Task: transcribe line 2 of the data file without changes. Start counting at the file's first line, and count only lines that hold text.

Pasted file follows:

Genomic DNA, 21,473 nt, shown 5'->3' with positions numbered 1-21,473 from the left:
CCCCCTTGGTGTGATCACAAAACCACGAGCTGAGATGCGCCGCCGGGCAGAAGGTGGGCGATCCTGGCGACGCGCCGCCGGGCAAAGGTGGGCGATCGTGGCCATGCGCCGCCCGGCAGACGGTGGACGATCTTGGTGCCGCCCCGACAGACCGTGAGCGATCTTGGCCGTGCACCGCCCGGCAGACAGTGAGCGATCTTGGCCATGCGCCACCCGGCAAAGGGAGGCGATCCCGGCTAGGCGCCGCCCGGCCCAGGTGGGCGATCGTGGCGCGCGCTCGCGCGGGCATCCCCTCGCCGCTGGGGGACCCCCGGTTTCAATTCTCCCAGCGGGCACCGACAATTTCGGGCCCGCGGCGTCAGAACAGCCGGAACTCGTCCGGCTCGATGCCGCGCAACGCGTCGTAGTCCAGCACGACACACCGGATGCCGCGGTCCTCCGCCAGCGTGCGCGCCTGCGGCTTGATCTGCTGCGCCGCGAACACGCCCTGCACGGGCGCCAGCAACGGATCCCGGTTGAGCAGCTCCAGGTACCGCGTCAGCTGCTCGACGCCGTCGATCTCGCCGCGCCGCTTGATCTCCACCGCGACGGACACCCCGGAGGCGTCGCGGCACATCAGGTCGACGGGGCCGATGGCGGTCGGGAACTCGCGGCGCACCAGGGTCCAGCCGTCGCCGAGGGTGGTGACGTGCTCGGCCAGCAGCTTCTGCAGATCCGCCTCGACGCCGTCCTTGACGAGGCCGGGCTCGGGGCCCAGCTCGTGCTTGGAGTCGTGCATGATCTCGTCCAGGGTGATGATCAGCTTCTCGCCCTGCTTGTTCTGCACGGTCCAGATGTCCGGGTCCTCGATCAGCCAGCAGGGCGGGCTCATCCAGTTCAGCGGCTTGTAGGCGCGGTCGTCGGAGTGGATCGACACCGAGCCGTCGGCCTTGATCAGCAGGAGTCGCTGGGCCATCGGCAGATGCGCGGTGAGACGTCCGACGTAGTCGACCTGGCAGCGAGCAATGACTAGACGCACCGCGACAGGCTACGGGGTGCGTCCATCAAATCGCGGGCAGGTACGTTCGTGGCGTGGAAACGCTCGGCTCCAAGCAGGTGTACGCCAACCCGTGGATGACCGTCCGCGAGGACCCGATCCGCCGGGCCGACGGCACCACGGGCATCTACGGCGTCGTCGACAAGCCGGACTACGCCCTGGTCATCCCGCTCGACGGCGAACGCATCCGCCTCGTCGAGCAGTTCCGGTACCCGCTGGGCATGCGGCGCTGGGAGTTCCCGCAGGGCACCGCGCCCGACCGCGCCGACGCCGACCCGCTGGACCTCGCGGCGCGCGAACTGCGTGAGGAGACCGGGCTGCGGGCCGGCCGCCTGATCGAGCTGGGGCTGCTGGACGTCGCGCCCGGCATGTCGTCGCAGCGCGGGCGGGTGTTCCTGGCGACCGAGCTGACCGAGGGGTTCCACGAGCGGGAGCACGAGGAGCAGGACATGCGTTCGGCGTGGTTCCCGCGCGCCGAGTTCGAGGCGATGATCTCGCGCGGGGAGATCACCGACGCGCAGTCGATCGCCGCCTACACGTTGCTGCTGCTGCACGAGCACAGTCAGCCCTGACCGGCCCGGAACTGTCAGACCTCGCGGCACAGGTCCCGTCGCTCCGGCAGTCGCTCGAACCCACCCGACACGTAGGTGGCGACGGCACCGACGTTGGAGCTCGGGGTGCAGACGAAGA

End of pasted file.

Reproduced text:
CCCCCTTGGTGTGATCACAAAACCACGAGCTGAGATGCGCCGCCGGGCAGAAGGTGGGCGATCCTGGCGACGCGCCGCCGGGCAAAGGTGGGCGATCGTGGCCATGCGCCGCCCGGCAGACGGTGGACGATCTTGGTGCCGCCCCGACAGACCGTGAGCGATCTTGGCCGTGCACCGCCCGGCAGACAGTGAGCGATCTTGGCCATGCGCCACCCGGCAAAGGGAGGCGATCCCGGCTAGGCGCCGCCCGGCCCAGGTGGGCGATCGTGGCGCGCGCTCGCGCGGGCATCCCCTCGCCGCTGGGGGACCCCCGGTTTCAATTCTCCCAGCGGGCACCGACAATTTCGGGCCCGCGGCGTCAGAACAGCCGGAACTCGTCCGGCTCGATGCCGCGCAACGCGTCGTAGTCCAGCACGACACACCGGATGCCGCGGTCCTCCGCCAGCGTGCGCGCCTGCGGCTTGATCTGCTGCGCCGCGAACACGCCCTGCACGGGCGCCAGCAACGGATCCCGGTTGAGCAGCTCCAGGTACCGCGTCAGCTGCTCGACGCCGTCGATCTCGCCGCGCCGCTTGATCTCCACCGCGACGGACACCCCGGAGGCGTCGCGGCACATCAGGTCGACGGGGCCGATGGCGGTCGGGAACTCGCGGCGCACCAGGGTCCAGCCGTCGCCGAGGGTGGTGACGTGCTCGGCCAGCAGCTTCTGCAGATCCGCCTCGACGCCGTCCTTGACGAGGCCGGGCTCGGGGCCCAGCTCGTGCTTGGAGTCGTGCATGATCTCGTCCAGGGTGATGATCAGCTTCTCGCCCTGCTTGTTCTGCACGGTCCAGATGTCCGGGTCCTCGATCAGCCAGCAGGGCGGGCTCATCCAGTTCAGCGGCTTGTAGGCGCGGTCGTCGGAGTGGATCGACACCGAGCCGTCGGCCTTGATCAGCAGGAGTCGCTGGGCCATCGGCAGATGCGCGGTGAGACGTCCGACGTAGTCGACCTGGCAGCGAGCAATGACTAGACGCACCGCGACAGGCTACGGGGTGCGTCCATCAAATCGCGGGCAGGTACGTTCGTGGCGTGGAAACGCTCGGCTCCAAGCAGGTGTACGCCAACCCGTGGATGACCGTCCGCGAGGACCCGATCCGCCGGGCCGACGGCACCACGGGCATCTACGGCGTCGTCGACAAGCCGGACTACGCCCTGGTCATCCCGCTCGACGGCGAACGCATCCGCCTCGTCGAGCAGTTCCGGTACCCGCTGGGCATGCGGCGCTGGGAGTTCCCGCAGGGCACCGCGCCCGACCGCGCCGACGCCGACCCGCTGGACCTCGCGGCGCGCGAACTGCGTGAGGAGACCGGGCTGCGGGCCGGCCGCCTGATCGAGCTGGGGCTGCTGGACGTCGCGCCCGGCATGTCGTCGCAGCGCGGGCGGGTGTTCCTGGCGACCGAGCTGACCGAGGGGTTCCACGAGCGGGAGCACGAGGAGCAGGACATGCGTTCGGCGTGGTTCCCGCGCGCCGAGTTCGAGGCGATGATCTCGCGCGGGGAGATCACCGACGCGCAGTCGATCGCCGCCTACACGTTGCTGCTGCTGCACGAGCACAGTCAGCCCTGACCGGCCCGGAACTGTCAGACCTCGCGGCACAGGTCCCGTCGCTCCGGCAGTCGCTCGAACCCACCCGACACGTAGGTGGCGACGGCACCGACGTTGGAGCTCGGGGTGCAGACGAAGA